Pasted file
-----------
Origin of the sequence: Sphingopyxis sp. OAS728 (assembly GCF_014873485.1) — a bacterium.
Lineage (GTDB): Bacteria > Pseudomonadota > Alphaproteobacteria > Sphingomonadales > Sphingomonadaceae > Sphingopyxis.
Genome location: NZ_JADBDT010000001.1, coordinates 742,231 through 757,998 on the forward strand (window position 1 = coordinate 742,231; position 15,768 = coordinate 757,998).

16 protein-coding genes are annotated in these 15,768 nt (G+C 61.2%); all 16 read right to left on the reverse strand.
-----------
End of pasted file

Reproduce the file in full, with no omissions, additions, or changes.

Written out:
Origin of the sequence: Sphingopyxis sp. OAS728 (assembly GCF_014873485.1) — a bacterium.
Lineage (GTDB): Bacteria > Pseudomonadota > Alphaproteobacteria > Sphingomonadales > Sphingomonadaceae > Sphingopyxis.
Genome location: NZ_JADBDT010000001.1, coordinates 742,231 through 757,998 on the forward strand (window position 1 = coordinate 742,231; position 15,768 = coordinate 757,998).

16 protein-coding genes are annotated in these 15,768 nt (G+C 61.2%); all 16 read right to left on the reverse strand.